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Half of Shibboleth runs within the web server. For IIS, this half is implemented in an ISAPI filter and extension packaged in a single file called iis7_shib.dll. Because most versions of IIS provide very minimal support for the configuration of extensions on its own, all of the runtime configuration is handled by the SP configuration file (shibboleth2.xml) with the exception of the basic installation of the filter and extension into IIS.

New Version in V3 of the SP

As of V3, a new IIS plugin is available which provides a richer and more secure integration with IIS version 7 and later. New Installations should use this version unless they are constrained to use IIS version 6 or earlier.

The old DLL plugin (isapi_shib.dll) is still shipped and existing installations will be updated to the latest version of the older DLL.

The configuration for the new plugin is backwards compatible with the old (although it uses Server variables rather than HTTP headers for AttributeAccess by default). 

The new DLL takes full advantage of the breadth of the IIS7 APIs. Two notable advantages are:

  • By default, it passes values to application using Server Variables rather than HTTP Headers
  • It can be easily configured to support native Roles-based Authorization where the roles are derived directly from attribute passed to the SP.  An example use of roles based authorization is URL Authorizaion.

Additionally the new plugin allows form-preservation across a SSO login by setting the postData attribute in the <Sessions> element.

Upgrading an existing installation

Details on upgrading an installation of the old IIS plugin to the new plugin are given here.

For new installations, refer to the rest of this page.

Installing the Plugin

If the Installer detects IIS7 or later, then the iis7_shib.dll plugin is used. This automatically configures the IIS7 DLL, adding support for both 32-bit and 64-bit app pools.

No need for 32-bit shibd on 64-bit OS

The 32-bit web server modules can function with a 64-bit shibd service, so there is no need to install a special version of shibd to handle 32-bit cases as with older SP versions.

Typically, environment variables are used to set the appropriate path information to enable the library to locate the configuration file and initialize itself when IIS or its child processes are started.

Startup Failures

If you experience startup problems, you should do the following:

  • Verify the configuration is generally valid by running %SHIBSP_PREFIX%/sbin/shibd.exe -check from the command line.
  • Assuming that reports no serious errors, verify that all of the machine accounts used by IIS have read permission to the SP installation tree.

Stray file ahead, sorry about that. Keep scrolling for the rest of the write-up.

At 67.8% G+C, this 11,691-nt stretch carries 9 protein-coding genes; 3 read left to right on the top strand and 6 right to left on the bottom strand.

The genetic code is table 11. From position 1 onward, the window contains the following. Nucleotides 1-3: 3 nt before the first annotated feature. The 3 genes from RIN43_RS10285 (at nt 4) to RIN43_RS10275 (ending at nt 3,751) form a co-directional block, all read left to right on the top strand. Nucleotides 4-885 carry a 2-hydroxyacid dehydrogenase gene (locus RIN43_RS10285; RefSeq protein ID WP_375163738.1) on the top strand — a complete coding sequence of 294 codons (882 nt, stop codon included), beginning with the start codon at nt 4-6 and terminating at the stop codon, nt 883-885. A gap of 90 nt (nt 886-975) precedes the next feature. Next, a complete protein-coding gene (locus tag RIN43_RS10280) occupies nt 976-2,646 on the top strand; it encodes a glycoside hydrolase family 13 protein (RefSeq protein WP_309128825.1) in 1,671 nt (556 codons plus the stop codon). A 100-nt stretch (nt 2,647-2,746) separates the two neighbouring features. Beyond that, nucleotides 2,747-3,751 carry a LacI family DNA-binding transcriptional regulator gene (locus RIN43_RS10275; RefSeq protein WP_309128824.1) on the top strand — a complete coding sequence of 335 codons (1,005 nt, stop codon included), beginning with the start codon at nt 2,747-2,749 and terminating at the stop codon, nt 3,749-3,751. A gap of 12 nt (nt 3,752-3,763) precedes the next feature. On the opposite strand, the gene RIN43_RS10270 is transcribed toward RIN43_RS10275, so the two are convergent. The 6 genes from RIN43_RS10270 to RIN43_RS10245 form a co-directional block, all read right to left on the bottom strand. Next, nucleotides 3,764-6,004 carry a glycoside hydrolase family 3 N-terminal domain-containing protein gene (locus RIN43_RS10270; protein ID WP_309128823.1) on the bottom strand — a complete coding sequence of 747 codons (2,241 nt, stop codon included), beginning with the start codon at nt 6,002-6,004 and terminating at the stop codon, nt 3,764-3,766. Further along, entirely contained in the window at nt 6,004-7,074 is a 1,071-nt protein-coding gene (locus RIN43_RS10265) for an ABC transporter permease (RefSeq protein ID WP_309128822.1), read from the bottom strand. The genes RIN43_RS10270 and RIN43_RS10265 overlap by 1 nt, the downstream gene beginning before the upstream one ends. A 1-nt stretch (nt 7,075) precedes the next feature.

IIS has a design difference that separates it from Apache: it provides no mechanism to securely establish the "canonical" properties of a web site such as its virtual hostname or port. Instead it divides the web server into "site instances" that can have properties like names and ports attached to them (with no reliable/secure way for applications to obtain them). The SP's internals don't understand the concept of a "site", so to correct for this, a non-portable piece of XML configuration is included within the <ISAPI> element that performs a mapping between a site instance number/ID and the associated "canonical" virtual host information. Note that  the hostname" can be inferred by the plugin, but it is usual not to, and can create security vulnerabilities.

It is critical when performing initial setup, and when adding new Shibboleth-enabled web sites to an IIS server, to create those mappings. Failure to do so will result in the system ignoring requests to unmapped sites, or handling requests improperly. Note that this is also a feature: any site instances you provide no mapping for will be ignored by the software.

Any time you manipulate the <ISAPI> configuration section, you'll need to restart IIS completely.

Once the necessary site instance mappings are created, the rest of the per-request configuration is handled exclusively by the <RequestMapper> component. There is no "native" option as with the other web server implementations since IIS has no accessible format for configuring settings like Apache does.

Displaying Server Variable and HTTP Headers

The following file, saved with extension .aspx will display the information an application can see.

<% @ Page Language="C#" %>
Response.Write("<h3>Server Variables</h3>");
foreach (string var in Request.ServerVariables)
  Response.Write(var + " " + Request[var] + "<br>");
Response.Write("<h3>HTTP HEADERS</h3>");
foreach (string var in Request.Headers)
  Response.Write(var + " : " + Request.Headers[var] + "<br>");

If you are using HTTP headers (which is not recommended) Remember that allowing end users to see the HTTP headers en masse will compromise the spoofing checks because it exposes the random value used to detect manipulation (it's like a secret password).


The IIS plugin has limited support for Roles Based Authorization. This is performed by adding <Roles> elements to the <ISAPI> element. However it is currently more usual to either perform the authorization within your application, or rely on the <RequestMapper> and the XML-based Access Control plugin (or an alternative plugin to the SP).

Content Settings

The SP supports an extensible set of content settings, properties that control how it interacts with requests and enforces various requirements. On IIS, these settings can be controlled only by attaching properties using the <RequestMapper> mechanism in the SP configuration.

For more information about using the <RequestMapper> feature, refer to the How To topic.

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